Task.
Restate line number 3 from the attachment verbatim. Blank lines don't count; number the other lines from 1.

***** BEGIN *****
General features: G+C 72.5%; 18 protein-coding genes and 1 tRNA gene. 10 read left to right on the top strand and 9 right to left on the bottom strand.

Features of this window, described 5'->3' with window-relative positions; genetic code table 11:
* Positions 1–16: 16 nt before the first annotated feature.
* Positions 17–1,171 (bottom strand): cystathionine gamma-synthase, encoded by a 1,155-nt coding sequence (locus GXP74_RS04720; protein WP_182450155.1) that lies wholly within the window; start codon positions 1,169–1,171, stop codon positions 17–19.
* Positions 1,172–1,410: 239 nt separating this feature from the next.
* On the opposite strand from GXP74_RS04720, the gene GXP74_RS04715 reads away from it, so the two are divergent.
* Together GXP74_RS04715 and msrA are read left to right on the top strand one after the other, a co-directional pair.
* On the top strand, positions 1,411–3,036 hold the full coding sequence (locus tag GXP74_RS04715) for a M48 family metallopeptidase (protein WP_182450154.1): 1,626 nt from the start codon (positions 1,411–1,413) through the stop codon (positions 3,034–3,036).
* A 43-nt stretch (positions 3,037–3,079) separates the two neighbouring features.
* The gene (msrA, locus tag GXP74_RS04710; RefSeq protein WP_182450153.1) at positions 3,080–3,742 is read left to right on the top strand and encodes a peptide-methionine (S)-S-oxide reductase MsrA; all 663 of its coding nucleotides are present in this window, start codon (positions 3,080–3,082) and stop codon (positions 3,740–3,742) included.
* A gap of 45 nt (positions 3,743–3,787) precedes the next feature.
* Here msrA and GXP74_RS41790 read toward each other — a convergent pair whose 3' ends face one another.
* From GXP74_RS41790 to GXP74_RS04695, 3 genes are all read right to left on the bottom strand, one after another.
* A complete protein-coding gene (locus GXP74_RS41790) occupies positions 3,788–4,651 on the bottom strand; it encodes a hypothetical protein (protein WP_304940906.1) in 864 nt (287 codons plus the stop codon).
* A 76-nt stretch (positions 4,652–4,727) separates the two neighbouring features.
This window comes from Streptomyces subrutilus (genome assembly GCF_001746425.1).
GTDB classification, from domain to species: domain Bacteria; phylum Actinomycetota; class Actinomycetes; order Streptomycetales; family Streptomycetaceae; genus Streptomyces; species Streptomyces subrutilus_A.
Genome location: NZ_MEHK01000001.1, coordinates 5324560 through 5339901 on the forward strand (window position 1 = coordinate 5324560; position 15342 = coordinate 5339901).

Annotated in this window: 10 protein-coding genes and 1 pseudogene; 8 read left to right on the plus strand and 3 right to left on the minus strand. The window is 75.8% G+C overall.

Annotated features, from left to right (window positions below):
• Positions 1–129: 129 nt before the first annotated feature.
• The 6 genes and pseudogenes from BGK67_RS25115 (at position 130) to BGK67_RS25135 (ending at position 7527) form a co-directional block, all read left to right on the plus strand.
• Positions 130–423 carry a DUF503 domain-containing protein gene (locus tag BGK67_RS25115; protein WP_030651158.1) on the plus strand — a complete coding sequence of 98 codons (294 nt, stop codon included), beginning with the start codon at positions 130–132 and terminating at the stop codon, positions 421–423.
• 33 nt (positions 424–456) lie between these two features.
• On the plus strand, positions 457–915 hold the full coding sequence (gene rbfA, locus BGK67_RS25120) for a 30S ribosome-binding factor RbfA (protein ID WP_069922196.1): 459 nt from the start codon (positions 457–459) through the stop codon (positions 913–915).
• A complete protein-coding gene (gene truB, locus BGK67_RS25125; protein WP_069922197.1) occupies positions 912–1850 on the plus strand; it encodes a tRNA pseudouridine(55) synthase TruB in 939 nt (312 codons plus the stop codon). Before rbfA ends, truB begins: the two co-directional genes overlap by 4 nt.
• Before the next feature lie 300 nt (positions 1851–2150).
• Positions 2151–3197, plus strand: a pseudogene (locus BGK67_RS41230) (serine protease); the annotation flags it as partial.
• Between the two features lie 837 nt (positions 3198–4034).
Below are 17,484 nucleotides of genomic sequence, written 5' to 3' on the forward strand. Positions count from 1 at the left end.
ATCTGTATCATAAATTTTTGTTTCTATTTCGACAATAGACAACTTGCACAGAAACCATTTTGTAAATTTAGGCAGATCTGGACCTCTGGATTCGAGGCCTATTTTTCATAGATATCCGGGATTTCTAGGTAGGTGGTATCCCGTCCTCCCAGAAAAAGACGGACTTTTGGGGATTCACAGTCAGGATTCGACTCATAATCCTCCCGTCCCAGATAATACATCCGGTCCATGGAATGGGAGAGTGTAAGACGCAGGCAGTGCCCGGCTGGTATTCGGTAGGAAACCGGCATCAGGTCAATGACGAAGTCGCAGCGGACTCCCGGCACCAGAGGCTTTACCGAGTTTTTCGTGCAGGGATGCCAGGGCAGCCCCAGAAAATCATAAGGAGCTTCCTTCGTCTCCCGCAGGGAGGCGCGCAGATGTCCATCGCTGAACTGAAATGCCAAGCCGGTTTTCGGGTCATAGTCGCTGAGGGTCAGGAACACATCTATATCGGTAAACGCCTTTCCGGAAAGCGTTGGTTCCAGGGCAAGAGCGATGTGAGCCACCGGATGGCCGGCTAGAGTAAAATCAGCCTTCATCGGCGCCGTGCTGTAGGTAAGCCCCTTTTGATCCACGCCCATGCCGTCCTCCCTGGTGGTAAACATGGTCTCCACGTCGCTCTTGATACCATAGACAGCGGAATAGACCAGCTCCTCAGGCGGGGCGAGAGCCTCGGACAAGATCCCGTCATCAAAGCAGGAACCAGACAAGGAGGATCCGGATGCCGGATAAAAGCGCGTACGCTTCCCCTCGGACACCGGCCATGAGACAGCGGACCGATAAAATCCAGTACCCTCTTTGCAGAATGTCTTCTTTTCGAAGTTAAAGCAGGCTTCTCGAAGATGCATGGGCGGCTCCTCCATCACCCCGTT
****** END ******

* Positions 1–16: 16 nt before the first annotated feature.